Forum for Science, Industry and Business

Sponsored by:     3M 
Search our Site:

 

Researchers Look for Ways to Bring Hydrogen Technology Home

25.08.2008
You probably won’t be able to drive down the highway in your own non-polluting vehicle that runs on hydrogen power any time soon. And don’t start making plans to power your whole house with expensive hydrogen-based technology in the coming years. But, some day in the not-too-distant future, you might own a cell phone equipped with a hydrogen-powered fuel cell instead of a battery.

The cell phone would come with an insert-ready hydrogen pack and a small solar array for charging.

“We need to be realistic about what we can and can’t do with hydrogen right now,” says Dr. Scott Grasman, associate professor of engineering management at Missouri University of Science and Technology. “In addition to some of the more Buck Rogers things that might happen in the future, we need to study some of the things we can do in the short term.”

Grasman is one of the lead researchers working on a Missouri S&T study called “Hydrogen Fuel Cell Analysis: Lessons Learned from Stationary Power Generation” for the U.S. Department of Energy.

The technology necessary to produce hydrogen-powered vehicles that only emit water does exist, but those kinds of vehicles are not feasible for every-day drivers right now, according to Grasman. The main drawback is cost. Grasman says vehicles that run totally on hydrogen fuel cell technology currently cost anywhere from $50,000 to $1 million.

Things that are more economically feasible? Grasman says his group is looking at ways to use hydrogen to energize back-up power generators, forklifts, various types of military equipment and consumer electronic items, including cell phones.

Grasman has also played around with the idea of using hydrogen fuel cell technology in toys. In fact, he’s got a small hydrogen car and a toy hydrogen rocket in his office. He says these kinds of items will help the public understand how hydrogen technology works.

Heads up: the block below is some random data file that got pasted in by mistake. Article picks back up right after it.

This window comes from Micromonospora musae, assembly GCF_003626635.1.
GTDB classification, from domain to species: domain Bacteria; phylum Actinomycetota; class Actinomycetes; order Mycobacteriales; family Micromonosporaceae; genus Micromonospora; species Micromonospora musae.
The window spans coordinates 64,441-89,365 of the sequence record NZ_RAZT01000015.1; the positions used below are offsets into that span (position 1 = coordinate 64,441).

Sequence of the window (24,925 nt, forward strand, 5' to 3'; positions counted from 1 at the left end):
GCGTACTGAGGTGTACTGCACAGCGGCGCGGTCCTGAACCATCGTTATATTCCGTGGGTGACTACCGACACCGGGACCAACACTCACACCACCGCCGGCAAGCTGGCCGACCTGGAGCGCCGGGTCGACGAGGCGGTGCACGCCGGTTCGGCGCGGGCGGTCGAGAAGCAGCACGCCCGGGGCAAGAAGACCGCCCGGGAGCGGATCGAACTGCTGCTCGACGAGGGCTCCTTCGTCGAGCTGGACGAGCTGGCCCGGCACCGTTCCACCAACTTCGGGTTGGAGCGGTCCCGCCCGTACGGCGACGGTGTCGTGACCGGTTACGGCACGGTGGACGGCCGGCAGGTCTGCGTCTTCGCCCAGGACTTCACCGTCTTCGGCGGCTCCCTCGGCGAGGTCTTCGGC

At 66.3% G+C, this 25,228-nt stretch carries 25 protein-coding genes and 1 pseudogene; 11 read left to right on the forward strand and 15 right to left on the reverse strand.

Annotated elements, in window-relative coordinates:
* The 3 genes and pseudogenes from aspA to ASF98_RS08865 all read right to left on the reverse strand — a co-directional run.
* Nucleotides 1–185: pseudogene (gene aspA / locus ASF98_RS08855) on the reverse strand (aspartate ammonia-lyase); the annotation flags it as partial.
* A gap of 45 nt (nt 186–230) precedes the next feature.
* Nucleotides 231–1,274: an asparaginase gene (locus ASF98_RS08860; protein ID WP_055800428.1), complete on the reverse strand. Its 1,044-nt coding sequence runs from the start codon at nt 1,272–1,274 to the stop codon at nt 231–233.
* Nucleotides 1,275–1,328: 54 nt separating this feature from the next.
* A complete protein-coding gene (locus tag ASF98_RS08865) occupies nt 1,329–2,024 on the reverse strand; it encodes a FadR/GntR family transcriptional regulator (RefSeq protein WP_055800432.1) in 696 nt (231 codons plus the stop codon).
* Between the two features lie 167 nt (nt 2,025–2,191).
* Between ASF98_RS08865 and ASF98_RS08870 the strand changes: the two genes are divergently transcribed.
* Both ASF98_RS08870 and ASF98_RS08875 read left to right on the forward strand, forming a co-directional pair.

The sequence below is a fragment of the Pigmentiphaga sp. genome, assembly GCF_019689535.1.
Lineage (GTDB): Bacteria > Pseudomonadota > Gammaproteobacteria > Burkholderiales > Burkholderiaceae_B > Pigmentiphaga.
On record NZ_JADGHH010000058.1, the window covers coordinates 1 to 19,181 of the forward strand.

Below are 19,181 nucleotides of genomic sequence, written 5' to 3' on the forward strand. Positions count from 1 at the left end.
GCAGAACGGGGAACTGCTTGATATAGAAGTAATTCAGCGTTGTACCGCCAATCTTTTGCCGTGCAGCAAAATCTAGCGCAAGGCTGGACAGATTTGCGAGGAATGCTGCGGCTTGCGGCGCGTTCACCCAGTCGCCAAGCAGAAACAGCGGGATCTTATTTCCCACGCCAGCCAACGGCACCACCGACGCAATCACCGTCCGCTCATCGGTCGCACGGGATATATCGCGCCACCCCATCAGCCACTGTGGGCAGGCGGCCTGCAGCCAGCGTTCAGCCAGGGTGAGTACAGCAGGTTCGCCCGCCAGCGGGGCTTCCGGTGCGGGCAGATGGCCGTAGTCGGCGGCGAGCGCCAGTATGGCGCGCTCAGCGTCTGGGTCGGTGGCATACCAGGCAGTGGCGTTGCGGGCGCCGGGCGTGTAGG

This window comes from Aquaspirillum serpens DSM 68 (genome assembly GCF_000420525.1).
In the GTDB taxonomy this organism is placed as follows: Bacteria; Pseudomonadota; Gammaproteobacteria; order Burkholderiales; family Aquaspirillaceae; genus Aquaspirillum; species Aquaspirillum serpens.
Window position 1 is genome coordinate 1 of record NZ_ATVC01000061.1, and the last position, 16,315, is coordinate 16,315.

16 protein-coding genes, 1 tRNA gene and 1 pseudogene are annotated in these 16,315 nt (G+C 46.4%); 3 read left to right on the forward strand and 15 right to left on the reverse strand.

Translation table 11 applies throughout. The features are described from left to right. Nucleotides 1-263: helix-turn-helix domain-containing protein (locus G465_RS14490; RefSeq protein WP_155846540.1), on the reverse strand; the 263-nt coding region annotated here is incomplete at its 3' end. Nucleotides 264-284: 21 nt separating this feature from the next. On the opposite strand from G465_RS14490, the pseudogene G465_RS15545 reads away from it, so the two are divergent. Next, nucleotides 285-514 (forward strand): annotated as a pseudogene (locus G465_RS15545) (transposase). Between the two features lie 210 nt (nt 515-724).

Here’s how it works at a basic level: An energy source, preferably wind or solar power, is used to send an electrical current through a substance that contains hydrogen. In water, the electrical current causes hydrogen and oxygen to separate. Compressed hydrogen is used to power a fuel cell, which is essentially a very expensive battery. The fuel cell is then able to continuously produce electricity that is stored by hydrogen in a system that discharges only pure water.

The main benefits, aside from the fact that the energy is pollution-free, are that hydrogen is an excellent source for storing electricity and that the fuel cells will last more-or-less forever, or at least a very long time. For these reasons, scientists continue to be very intrigued by the future possibilities of hydrogen, which is, after all, the most abundant element in the universe.

Next year, Grasman and his colleagues will present their findings about feasible ways to utilize what we know about hydrogen at a National Hydrogen Association Conference on strategies to bring the technology to the marketplace.

Other Missouri S&T researchers working on the DOE project include: Dr. Fathi Dogan, professor of materials science and engineering; Dr. Umit Koylu, associate professor of mechanical and aerospace engineering; Dr. K.B. Lee, professor of chemical engineering; and Dr. John Sheffield, professor of mechanical and aerospace engineering.

Lance Feyh | Newswise Science News
Further information:
http://www.mst.edu

More articles from Power and Electrical Engineering: